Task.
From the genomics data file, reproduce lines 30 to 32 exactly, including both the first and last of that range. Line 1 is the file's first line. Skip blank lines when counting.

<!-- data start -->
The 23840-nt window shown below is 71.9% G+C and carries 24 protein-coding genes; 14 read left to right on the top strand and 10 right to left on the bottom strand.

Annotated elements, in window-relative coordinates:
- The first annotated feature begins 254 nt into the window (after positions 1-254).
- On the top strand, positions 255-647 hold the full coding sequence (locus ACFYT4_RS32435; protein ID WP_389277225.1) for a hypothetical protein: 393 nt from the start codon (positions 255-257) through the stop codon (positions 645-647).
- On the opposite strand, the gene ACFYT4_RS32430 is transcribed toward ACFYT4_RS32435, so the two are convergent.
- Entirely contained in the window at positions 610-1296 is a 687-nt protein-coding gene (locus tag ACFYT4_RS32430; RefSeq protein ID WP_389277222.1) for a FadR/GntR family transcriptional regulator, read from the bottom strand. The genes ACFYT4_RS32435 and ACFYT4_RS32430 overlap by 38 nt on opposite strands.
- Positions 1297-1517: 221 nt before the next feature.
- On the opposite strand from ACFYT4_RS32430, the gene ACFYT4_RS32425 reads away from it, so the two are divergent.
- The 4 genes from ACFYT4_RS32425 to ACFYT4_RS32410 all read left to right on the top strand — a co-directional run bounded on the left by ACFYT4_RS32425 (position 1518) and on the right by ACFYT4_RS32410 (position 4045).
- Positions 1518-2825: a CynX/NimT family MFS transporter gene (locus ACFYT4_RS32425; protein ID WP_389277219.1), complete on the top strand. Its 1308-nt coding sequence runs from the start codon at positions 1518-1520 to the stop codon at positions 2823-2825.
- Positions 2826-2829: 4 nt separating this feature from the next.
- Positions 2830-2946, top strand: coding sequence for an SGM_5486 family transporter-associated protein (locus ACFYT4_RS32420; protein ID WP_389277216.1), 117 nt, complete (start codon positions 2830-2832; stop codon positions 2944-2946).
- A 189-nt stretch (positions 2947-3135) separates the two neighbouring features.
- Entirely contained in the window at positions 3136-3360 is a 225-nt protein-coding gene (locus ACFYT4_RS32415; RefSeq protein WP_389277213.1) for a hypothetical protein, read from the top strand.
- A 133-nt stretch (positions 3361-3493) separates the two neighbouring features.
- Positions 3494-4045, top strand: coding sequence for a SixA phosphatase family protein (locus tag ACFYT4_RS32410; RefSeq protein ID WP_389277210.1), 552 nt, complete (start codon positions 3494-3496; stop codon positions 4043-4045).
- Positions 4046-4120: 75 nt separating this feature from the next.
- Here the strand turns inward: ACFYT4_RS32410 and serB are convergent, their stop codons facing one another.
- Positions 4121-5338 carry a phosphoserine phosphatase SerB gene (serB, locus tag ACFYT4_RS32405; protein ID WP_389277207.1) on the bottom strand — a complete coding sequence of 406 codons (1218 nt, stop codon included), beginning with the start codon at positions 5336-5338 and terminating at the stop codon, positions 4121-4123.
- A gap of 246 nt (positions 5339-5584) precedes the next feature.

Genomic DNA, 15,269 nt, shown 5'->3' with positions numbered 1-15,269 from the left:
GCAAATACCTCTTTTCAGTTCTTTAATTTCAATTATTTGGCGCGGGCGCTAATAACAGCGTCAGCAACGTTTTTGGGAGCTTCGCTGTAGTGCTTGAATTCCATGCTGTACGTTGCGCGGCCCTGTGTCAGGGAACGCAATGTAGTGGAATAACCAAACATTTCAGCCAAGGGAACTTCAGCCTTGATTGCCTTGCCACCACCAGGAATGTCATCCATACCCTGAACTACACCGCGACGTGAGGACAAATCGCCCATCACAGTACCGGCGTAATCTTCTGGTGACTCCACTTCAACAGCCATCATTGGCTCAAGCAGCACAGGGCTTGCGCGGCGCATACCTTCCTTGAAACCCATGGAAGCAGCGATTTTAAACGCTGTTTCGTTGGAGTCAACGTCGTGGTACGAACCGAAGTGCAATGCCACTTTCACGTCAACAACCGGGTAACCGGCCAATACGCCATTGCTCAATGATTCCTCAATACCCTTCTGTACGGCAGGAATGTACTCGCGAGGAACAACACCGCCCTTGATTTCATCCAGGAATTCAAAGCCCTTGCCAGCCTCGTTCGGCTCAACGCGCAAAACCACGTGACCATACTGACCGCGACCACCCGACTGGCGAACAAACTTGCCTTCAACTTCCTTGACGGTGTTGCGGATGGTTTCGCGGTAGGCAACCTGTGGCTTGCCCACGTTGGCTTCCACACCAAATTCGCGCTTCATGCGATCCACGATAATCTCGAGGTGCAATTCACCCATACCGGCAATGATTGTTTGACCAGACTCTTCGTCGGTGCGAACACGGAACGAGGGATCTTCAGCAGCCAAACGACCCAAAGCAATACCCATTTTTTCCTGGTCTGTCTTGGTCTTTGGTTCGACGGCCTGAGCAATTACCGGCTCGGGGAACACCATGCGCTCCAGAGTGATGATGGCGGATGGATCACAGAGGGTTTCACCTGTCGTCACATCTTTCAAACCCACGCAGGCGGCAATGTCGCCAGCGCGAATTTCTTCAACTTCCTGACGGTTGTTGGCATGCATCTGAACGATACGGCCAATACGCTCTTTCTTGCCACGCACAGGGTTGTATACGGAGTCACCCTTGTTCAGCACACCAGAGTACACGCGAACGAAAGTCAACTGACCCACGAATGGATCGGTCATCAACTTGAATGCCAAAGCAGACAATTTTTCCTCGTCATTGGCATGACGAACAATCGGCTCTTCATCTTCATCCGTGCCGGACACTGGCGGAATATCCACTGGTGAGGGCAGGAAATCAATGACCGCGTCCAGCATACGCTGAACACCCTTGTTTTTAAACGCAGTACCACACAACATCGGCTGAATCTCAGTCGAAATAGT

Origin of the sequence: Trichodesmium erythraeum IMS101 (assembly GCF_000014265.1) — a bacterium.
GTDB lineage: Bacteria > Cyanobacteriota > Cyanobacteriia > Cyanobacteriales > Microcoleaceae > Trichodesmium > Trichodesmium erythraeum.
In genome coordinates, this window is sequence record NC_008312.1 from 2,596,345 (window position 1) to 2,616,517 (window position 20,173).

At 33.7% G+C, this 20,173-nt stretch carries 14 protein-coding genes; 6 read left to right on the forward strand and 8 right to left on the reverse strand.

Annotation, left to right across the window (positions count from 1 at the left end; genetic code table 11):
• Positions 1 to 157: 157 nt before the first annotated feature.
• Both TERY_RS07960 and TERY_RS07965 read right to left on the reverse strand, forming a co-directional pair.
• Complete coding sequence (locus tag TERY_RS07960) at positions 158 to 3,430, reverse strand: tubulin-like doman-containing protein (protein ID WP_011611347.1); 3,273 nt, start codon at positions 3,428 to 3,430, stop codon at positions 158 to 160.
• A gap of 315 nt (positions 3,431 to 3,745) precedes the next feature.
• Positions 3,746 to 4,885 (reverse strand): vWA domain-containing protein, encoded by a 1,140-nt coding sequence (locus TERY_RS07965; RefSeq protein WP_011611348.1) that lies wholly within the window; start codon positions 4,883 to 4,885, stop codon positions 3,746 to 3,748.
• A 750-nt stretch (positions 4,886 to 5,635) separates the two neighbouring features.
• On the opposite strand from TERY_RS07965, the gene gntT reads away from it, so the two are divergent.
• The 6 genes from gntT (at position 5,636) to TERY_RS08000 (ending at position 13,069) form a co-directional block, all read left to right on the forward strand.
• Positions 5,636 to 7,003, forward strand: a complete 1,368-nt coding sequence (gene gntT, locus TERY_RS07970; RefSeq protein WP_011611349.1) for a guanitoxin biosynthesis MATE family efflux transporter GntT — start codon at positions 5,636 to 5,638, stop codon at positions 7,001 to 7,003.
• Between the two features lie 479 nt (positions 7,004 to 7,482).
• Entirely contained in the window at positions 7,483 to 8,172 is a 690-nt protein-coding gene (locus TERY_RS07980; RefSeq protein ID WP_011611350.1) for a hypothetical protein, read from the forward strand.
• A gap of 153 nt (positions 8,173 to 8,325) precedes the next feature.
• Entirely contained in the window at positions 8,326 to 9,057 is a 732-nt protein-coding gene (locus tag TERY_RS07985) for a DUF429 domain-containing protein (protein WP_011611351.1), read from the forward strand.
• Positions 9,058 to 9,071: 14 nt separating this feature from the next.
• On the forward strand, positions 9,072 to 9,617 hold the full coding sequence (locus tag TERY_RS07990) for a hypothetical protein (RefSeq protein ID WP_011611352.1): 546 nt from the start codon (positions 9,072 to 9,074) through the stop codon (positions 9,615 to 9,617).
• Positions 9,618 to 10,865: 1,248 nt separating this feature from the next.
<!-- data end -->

• Complete coding sequence (locus tag TERY_RS07960) at positions 158 to 3,430, reverse strand: tubulin-like doman-containing protein (protein ID WP_011611347.1); 3,273 nt, start codon at positions 3,428 to 3,430, stop codon at positions 158 to 160.
• A gap of 315 nt (positions 3,431 to 3,745) precedes the next feature.
• Positions 3,746 to 4,885 (reverse strand): vWA domain-containing protein, encoded by a 1,140-nt coding sequence (locus TERY_RS07965; RefSeq protein WP_011611348.1) that lies wholly within the window; start codon positions 4,883 to 4,885, stop codon positions 3,746 to 3,748.